Monday, April 04, 2005

Enslen v. Kennedy (Cal. Ct. App. - March 30, 2005)

This case was a joy to read. The issue is basically whether a medical doctor may permissibly testify as an expert with respect to alleged malpractice committed by a chiropractor (in particular, whether a doctor can testify that the problem with the patient was obviously a medical problem and not one that could be fixed by chiropractic treatment). The majority opinion, written by Justice Sills, answers "Yes". Justice Ikola, in dissent, answers "No".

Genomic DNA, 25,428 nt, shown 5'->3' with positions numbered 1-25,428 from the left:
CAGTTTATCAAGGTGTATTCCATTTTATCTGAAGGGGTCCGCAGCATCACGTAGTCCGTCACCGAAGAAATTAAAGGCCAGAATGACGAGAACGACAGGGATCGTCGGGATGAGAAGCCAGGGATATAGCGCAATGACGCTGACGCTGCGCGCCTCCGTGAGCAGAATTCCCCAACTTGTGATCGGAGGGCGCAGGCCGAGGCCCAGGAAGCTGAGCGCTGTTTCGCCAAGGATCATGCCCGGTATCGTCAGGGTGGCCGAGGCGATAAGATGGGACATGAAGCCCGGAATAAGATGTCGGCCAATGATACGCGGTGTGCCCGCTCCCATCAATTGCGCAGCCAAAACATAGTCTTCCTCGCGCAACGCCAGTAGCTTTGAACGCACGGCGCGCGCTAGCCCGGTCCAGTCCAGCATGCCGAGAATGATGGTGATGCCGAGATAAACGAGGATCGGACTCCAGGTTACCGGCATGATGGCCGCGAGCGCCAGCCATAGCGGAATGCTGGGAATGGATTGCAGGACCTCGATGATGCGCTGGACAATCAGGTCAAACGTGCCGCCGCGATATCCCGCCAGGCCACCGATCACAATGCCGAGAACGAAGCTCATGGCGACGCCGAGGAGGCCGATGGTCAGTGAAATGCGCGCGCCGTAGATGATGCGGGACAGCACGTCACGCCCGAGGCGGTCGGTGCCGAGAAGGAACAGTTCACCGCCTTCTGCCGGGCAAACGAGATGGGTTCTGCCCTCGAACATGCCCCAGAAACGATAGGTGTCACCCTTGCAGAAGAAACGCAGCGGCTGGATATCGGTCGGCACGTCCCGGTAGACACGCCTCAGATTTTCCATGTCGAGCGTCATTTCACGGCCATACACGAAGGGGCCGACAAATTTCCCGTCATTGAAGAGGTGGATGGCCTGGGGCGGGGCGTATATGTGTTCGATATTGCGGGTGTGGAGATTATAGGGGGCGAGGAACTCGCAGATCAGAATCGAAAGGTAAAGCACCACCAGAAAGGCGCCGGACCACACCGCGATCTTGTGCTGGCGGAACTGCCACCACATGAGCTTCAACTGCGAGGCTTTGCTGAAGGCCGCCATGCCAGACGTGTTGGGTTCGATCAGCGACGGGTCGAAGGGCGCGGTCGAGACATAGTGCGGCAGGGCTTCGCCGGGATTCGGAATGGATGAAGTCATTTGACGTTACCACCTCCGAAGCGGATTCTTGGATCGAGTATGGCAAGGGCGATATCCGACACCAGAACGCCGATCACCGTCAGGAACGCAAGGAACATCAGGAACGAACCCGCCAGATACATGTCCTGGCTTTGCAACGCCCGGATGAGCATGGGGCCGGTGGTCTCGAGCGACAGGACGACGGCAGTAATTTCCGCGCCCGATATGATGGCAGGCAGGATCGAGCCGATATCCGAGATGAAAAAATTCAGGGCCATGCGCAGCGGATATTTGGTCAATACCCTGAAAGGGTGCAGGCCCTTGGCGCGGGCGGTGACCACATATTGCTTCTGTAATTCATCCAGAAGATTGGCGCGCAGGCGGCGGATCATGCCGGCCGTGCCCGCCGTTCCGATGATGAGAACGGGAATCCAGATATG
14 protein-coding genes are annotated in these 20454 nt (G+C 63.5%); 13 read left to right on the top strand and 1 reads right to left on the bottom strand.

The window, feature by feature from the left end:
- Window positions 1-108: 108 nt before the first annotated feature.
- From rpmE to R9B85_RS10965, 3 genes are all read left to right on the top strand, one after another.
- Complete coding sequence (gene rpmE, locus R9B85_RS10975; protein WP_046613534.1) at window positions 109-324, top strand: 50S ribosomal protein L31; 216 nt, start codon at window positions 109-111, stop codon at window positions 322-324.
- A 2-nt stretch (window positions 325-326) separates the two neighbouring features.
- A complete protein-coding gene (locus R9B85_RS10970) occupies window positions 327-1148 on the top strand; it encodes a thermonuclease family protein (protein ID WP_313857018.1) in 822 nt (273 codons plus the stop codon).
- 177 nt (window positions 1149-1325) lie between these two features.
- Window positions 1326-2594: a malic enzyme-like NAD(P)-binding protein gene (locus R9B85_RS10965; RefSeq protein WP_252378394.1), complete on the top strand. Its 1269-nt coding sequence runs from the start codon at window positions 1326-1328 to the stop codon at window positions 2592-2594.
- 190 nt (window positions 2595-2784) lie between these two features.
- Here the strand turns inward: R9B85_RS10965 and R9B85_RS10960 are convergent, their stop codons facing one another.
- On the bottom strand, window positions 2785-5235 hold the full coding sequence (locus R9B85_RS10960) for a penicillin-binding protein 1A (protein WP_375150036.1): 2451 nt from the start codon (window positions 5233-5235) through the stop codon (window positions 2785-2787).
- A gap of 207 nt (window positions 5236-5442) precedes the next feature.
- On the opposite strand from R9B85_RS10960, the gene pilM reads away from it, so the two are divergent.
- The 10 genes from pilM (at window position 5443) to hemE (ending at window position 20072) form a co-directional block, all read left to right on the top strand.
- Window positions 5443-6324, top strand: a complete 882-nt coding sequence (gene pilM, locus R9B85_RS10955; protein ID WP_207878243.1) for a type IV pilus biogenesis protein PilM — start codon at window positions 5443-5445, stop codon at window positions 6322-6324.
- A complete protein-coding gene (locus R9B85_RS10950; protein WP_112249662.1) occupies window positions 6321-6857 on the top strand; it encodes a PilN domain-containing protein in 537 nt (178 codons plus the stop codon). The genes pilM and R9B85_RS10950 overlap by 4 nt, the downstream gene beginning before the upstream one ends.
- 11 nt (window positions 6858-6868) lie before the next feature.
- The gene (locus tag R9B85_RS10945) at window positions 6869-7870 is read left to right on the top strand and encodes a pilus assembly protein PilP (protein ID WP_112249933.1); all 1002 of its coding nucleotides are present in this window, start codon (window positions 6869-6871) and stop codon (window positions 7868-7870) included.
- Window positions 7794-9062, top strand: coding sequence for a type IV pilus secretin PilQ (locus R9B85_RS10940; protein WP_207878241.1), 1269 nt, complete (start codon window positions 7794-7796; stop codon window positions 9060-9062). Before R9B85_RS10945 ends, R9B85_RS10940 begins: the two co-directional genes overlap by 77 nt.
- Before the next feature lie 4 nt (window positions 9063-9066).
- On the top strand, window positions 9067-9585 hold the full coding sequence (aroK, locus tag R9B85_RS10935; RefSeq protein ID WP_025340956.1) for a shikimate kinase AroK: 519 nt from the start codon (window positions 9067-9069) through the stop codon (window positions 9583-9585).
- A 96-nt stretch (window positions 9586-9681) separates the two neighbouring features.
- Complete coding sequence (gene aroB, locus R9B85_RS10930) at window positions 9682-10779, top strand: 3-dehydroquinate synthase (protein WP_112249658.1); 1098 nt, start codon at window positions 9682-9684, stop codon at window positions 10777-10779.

Both opinions are excellent. Indeed, at the end, both are sufficiently persuasive that I'm unclear which one I think has the better of the argument. So the case is definitely interesting from that perspective. Additionally, the footnotes in both opinions are excellent; to get a taste, just read the first footnote of the majority opinion, which (intelligently) explains why the Court of Appeal published the opinion even though the majority thinks the answer is crystal clear under controlling precedent.

I'd have been proud to write either the majority or dissenting opinion in this one.